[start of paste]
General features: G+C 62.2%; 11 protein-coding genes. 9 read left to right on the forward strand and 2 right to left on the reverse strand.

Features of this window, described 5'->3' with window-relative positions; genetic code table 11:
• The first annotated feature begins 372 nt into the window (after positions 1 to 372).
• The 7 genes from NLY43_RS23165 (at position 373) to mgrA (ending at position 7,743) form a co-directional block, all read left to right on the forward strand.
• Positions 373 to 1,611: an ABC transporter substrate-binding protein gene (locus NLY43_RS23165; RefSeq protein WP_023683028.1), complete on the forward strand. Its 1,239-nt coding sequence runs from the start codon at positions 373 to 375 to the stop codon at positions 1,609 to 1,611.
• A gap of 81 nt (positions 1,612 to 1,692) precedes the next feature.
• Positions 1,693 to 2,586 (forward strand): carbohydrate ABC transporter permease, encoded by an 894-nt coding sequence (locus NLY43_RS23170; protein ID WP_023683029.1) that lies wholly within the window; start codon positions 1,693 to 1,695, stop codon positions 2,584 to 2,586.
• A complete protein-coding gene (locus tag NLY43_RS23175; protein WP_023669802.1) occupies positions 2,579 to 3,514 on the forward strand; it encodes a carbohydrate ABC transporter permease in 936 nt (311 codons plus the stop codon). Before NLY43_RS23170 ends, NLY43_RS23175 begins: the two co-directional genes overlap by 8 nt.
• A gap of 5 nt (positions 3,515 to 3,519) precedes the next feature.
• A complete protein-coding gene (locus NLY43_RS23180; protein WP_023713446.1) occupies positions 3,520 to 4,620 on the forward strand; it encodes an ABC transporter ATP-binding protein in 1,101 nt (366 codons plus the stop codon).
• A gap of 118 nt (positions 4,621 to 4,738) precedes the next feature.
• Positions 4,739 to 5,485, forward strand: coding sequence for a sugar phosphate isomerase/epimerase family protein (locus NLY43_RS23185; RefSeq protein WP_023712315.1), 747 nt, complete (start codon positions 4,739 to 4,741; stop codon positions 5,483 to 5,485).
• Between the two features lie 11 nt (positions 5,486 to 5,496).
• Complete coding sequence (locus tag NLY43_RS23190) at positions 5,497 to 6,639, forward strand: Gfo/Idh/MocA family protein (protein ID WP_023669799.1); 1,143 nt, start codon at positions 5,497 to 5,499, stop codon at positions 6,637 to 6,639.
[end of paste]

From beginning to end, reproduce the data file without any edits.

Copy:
General features: G+C 62.2%; 11 protein-coding genes. 9 read left to right on the forward strand and 2 right to left on the reverse strand.

Features of this window, described 5'->3' with window-relative positions; genetic code table 11:
• The first annotated feature begins 372 nt into the window (after positions 1 to 372).
• The 7 genes from NLY43_RS23165 (at position 373) to mgrA (ending at position 7,743) form a co-directional block, all read left to right on the forward strand.
• Positions 373 to 1,611: an ABC transporter substrate-binding protein gene (locus NLY43_RS23165; RefSeq protein WP_023683028.1), complete on the forward strand. Its 1,239-nt coding sequence runs from the start codon at positions 373 to 375 to the stop codon at positions 1,609 to 1,611.
• A gap of 81 nt (positions 1,612 to 1,692) precedes the next feature.
• Positions 1,693 to 2,586 (forward strand): carbohydrate ABC transporter permease, encoded by an 894-nt coding sequence (locus NLY43_RS23170; protein ID WP_023683029.1) that lies wholly within the window; start codon positions 1,693 to 1,695, stop codon positions 2,584 to 2,586.
• A complete protein-coding gene (locus tag NLY43_RS23175; protein WP_023669802.1) occupies positions 2,579 to 3,514 on the forward strand; it encodes a carbohydrate ABC transporter permease in 936 nt (311 codons plus the stop codon). Before NLY43_RS23170 ends, NLY43_RS23175 begins: the two co-directional genes overlap by 8 nt.
• A gap of 5 nt (positions 3,515 to 3,519) precedes the next feature.
• A complete protein-coding gene (locus NLY43_RS23180; protein WP_023713446.1) occupies positions 3,520 to 4,620 on the forward strand; it encodes an ABC transporter ATP-binding protein in 1,101 nt (366 codons plus the stop codon).
• A gap of 118 nt (positions 4,621 to 4,738) precedes the next feature.
• Positions 4,739 to 5,485, forward strand: coding sequence for a sugar phosphate isomerase/epimerase family protein (locus NLY43_RS23185; RefSeq protein WP_023712315.1), 747 nt, complete (start codon positions 4,739 to 4,741; stop codon positions 5,483 to 5,485).
• Between the two features lie 11 nt (positions 5,486 to 5,496).
• Complete coding sequence (locus tag NLY43_RS23190) at positions 5,497 to 6,639, forward strand: Gfo/Idh/MocA family protein (protein ID WP_023669799.1); 1,143 nt, start codon at positions 5,497 to 5,499, stop codon at positions 6,637 to 6,639.